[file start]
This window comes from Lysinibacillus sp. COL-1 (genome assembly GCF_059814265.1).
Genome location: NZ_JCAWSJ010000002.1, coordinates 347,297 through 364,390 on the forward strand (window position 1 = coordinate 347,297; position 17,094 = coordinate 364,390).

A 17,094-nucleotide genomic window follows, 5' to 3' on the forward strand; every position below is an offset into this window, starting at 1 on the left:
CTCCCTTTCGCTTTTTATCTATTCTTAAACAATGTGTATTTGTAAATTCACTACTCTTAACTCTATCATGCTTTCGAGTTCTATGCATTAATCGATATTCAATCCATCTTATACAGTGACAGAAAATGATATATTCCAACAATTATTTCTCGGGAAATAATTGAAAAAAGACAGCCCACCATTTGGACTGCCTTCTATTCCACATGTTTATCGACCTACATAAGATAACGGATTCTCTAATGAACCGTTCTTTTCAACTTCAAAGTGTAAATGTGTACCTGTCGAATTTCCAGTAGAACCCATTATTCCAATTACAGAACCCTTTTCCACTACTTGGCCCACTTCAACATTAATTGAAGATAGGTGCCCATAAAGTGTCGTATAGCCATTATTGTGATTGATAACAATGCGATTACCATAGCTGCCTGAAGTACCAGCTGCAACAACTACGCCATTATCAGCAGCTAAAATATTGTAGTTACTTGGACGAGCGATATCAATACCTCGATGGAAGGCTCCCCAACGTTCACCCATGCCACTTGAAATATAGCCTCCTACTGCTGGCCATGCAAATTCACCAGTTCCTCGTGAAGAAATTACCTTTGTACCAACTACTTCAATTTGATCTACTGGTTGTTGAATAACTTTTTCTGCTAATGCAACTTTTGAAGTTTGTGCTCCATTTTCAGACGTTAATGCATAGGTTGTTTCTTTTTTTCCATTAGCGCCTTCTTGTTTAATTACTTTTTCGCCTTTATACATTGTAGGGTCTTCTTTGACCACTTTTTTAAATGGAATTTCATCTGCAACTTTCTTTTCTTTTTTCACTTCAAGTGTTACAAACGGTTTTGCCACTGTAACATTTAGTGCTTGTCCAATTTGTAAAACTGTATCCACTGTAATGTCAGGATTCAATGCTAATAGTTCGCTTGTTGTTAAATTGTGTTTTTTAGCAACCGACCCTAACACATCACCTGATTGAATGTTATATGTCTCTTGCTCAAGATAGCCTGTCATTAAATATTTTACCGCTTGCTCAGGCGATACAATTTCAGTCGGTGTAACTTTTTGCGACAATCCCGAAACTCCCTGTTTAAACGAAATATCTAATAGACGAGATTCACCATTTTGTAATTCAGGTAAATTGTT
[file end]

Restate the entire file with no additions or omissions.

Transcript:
This window comes from Lysinibacillus sp. COL-1 (genome assembly GCF_059814265.1).
Genome location: NZ_JCAWSJ010000002.1, coordinates 347,297 through 364,390 on the forward strand (window position 1 = coordinate 347,297; position 17,094 = coordinate 364,390).

A 17,094-nucleotide genomic window follows, 5' to 3' on the forward strand; every position below is an offset into this window, starting at 1 on the left:
CTCCCTTTCGCTTTTTATCTATTCTTAAACAATGTGTATTTGTAAATTCACTACTCTTAACTCTATCATGCTTTCGAGTTCTATGCATTAATCGATATTCAATCCATCTTATACAGTGACAGAAAATGATATATTCCAACAATTATTTCTCGGGAAATAATTGAAAAAAGACAGCCCACCATTTGGACTGCCTTCTATTCCACATGTTTATCGACCTACATAAGATAACGGATTCTCTAATGAACCGTTCTTTTCAACTTCAAAGTGTAAATGTGTACCTGTCGAATTTCCAGTAGAACCCATTATTCCAATTACAGAACCCTTTTCCACTACTTGGCCCACTTCAACATTAATTGAAGATAGGTGCCCATAAAGTGTCGTATAGCCATTATTGTGATTGATAACAATGCGATTACCATAGCTGCCTGAAGTACCAGCTGCAACAACTACGCCATTATCAGCAGCTAAAATATTGTAGTTACTTGGACGAGCGATATCAATACCTCGATGGAAGGCTCCCCAACGTTCACCCATGCCACTTGAAATATAGCCTCCTACTGCTGGCCATGCAAATTCACCAGTTCCTCGTGAAGAAATTACCTTTGTACCAACTACTTCAATTTGATCTACTGGTTGTTGAATAACTTTTTCTGCTAATGCAACTTTTGAAGTTTGTGCTCCATTTTCAGACGTTAATGCATAGGTTGTTTCTTTTTTTCCATTAGCGCCTTCTTGTTTAATTACTTTTTCGCCTTTATACATTGTAGGGTCTTCTTTGACCACTTTTTTAAATGGAATTTCATCTGCAACTTTCTTTTCTTTTTTCACTTCAAGTGTTACAAACGGTTTTGCCACTGTAACATTTAGTGCTTGTCCAATTTGTAAAACTGTATCCACTGTAATGTCAGGATTCAATGCTAATAGTTCGCTTGTTGTTAAATTGTGTTTTTTAGCAACCGACCCTAACACATCACCTGATTGAATGTTATATGTCTCTTGCTCAAGATAGCCTGTCATTAAATATTTTACCGCTTGCTCAGGCGATACAATTTCAGTCGGTGTAACTTTTTGCGACAATCCCGAAACTCCCTGTTTAAACGAAATATCTAATAGACGAGATTCACCATTTTGTAATTCAGGTAAATTGTT